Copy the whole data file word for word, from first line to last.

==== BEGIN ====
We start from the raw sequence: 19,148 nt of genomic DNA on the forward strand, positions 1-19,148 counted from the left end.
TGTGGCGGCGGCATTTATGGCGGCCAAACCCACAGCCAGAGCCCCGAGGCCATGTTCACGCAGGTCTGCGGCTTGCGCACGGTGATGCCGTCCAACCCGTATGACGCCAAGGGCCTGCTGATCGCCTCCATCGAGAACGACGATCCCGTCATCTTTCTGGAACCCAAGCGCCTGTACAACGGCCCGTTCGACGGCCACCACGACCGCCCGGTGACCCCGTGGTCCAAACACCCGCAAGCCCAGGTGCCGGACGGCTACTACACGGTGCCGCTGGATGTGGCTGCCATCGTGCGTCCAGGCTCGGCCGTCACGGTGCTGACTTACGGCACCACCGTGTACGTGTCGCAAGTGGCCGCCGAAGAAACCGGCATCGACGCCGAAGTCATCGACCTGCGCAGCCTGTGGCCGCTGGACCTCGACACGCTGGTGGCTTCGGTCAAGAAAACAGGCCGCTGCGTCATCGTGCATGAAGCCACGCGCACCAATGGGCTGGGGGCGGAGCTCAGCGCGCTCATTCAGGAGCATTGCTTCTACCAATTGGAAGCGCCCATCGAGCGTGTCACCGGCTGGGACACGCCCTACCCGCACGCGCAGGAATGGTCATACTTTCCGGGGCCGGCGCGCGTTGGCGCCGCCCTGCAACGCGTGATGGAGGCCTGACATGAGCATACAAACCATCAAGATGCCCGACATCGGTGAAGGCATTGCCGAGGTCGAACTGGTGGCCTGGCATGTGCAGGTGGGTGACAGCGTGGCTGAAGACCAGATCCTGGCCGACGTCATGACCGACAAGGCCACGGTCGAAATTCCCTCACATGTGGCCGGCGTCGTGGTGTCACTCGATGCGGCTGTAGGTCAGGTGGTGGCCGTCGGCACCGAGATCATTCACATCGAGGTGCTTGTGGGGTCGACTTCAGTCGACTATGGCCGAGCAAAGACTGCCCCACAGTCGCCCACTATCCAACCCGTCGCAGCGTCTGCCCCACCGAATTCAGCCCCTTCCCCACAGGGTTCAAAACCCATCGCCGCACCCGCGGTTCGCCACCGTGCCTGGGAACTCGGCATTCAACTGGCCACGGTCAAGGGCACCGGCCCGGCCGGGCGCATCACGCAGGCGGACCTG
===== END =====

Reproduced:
We start from the raw sequence: 19,148 nt of genomic DNA on the forward strand, positions 1-19,148 counted from the left end.
TGTGGCGGCGGCATTTATGGCGGCCAAACCCACAGCCAGAGCCCCGAGGCCATGTTCACGCAGGTCTGCGGCTTGCGCACGGTGATGCCGTCCAACCCGTATGACGCCAAGGGCCTGCTGATCGCCTCCATCGAGAACGACGATCCCGTCATCTTTCTGGAACCCAAGCGCCTGTACAACGGCCCGTTCGACGGCCACCACGACCGCCCGGTGACCCCGTGGTCCAAACACCCGCAAGCCCAGGTGCCGGACGGCTACTACACGGTGCCGCTGGATGTGGCTGCCATCGTGCGTCCAGGCTCGGCCGTCACGGTGCTGACTTACGGCACCACCGTGTACGTGTCGCAAGTGGCCGCCGAAGAAACCGGCATCGACGCCGAAGTCATCGACCTGCGCAGCCTGTGGCCGCTGGACCTCGACACGCTGGTGGCTTCGGTCAAGAAAACAGGCCGCTGCGTCATCGTGCATGAAGCCACGCGCACCAATGGGCTGGGGGCGGAGCTCAGCGCGCTCATTCAGGAGCATTGCTTCTACCAATTGGAAGCGCCCATCGAGCGTGTCACCGGCTGGGACACGCCCTACCCGCACGCGCAGGAATGGTCATACTTTCCGGGGCCGGCGCGCGTTGGCGCCGCCCTGCAACGCGTGATGGAGGCCTGACATGAGCATACAAACCATCAAGATGCCCGACATCGGTGAAGGCATTGCCGAGGTCGAACTGGTGGCCTGGCATGTGCAGGTGGGTGACAGCGTGGCTGAAGACCAGATCCTGGCCGACGTCATGACCGACAAGGCCACGGTCGAAATTCCCTCACATGTGGCCGGCGTCGTGGTGTCACTCGATGCGGCTGTAGGTCAGGTGGTGGCCGTCGGCACCGAGATCATTCACATCGAGGTGCTTGTGGGGTCGACTTCAGTCGACTATGGCCGAGCAAAGACTGCCCCACAGTCGCCCACTATCCAACCCGTCGCAGCGTCTGCCCCACCGAATTCAGCCCCTTCCCCACAGGGTTCAAAACCCATCGCCGCACCCGCGGTTCGCCACCGTGCCTGGGAACTCGGCATTCAACTGGCCACGGTCAAGGGCACCGGCCCGGCCGGGCGCATCACGCAGGCGGACCTG